overlay image

Manitoba Museum

Honeysuckle (Caprifoliaceae)

Western Snowberry

Symphoricarpos occidentalis Hook.

This short-lived prairie plant spreads by underground rhizomes to form large colonies, and so is sometimes used for erosion control. This shrub is also a successful colonizer of disturbed sites. Although hummingbirds are the main pollinators, flower nectar and pollen are attractive to bees, flies, ants, butterflies, and moths. Plants are also a source of food, cover, and nesting sites for birds, small mammals, and browsers. The white berries can be poisonous to humans if eaten.

Flower Colour:

  • White

Flowering Season:

  • Spring
  • Summer

Flowering Months:

  • August
  • July
  • June
  • May

Canadian Rarity Status:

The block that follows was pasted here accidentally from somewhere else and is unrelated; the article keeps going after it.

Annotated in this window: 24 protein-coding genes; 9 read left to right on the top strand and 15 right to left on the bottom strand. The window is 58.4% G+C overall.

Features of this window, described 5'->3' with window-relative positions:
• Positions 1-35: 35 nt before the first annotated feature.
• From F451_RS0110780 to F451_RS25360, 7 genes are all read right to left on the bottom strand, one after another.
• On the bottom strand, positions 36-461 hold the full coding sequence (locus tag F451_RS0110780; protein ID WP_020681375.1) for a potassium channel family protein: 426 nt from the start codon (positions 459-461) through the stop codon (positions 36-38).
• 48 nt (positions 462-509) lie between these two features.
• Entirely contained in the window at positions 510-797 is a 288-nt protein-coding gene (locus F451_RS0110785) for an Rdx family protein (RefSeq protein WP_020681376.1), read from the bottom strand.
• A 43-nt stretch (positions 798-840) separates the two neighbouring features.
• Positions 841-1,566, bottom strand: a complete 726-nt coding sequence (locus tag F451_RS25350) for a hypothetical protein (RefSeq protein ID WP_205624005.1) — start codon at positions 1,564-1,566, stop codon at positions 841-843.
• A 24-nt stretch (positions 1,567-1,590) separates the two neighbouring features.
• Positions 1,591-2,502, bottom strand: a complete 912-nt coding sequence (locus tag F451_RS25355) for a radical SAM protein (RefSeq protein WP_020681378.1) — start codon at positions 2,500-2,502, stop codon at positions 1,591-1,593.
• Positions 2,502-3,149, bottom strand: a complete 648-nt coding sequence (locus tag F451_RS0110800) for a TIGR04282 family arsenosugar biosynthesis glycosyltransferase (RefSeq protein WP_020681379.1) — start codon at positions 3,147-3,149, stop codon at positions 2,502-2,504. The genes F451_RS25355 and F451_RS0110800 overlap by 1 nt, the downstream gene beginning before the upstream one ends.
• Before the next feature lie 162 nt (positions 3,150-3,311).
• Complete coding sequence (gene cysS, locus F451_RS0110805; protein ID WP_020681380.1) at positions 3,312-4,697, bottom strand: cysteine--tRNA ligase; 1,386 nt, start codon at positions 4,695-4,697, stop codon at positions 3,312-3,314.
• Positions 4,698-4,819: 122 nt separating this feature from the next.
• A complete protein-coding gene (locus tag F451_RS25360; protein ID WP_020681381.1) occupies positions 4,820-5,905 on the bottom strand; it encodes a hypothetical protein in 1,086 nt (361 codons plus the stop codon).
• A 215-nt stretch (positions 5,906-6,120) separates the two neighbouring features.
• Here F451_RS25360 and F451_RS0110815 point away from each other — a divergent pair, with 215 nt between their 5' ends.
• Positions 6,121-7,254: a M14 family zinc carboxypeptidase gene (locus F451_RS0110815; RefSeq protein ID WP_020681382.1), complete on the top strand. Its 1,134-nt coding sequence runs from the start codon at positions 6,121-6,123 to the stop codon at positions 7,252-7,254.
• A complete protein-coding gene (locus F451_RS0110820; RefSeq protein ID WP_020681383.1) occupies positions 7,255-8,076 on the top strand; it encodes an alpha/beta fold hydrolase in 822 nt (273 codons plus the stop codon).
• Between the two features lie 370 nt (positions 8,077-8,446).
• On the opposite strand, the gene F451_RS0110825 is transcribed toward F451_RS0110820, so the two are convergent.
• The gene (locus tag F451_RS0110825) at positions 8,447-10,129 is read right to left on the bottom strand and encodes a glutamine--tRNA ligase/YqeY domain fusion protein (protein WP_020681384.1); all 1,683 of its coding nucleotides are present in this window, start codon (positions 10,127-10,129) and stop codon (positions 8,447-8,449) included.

Not rare. Listed as “exotic” in Ontario.

Physical Appearance:

The woody, reddish-brown, branching stems of this small shrub grow 30-100 cm tall. They are hairy, have shredding bark, and persist over the winter. The opposite, stalked leaves are oval to egg-shaped with smooth to sparsely-toothed edges and hairy undersides. White, bell-shaped flowers occur in small clusters in the upper leaf axils. Their tubular bases flare out forming five lobes. Fruits are fleshy, white, berry-like drupes, drying to bluish black in winter.

Similar Species:

Common Snowberry (Symphoricarpos albus (L.) Blake), Spreading Dogbane (Apocynum androsaemifolium L.)

Gardening Notes:

Seeds and/or plants may be available from greenhouses and seed supply companies specializing in native plants. Makes a good addition to bird and prairie gardens.

Canadian Distribution:

  • Alberta
  • British Columbia
  • Manitoba
  • Northwest Territories
  • Ontario
  • Quebec
  • Saskatchewan

Prairie Types:

  • Fescue Prairie
  • Mixed Grass Prairie
  • Tall Grass Prairie


  • Forests
  • Prairies
  • River Valleys
  • Rocky Slopes

Moisture Conditions:

  • Dry
  • Moderate

Light Preference:

  • Full Sun

Soil Preference:

  • Sand
Western Snowberry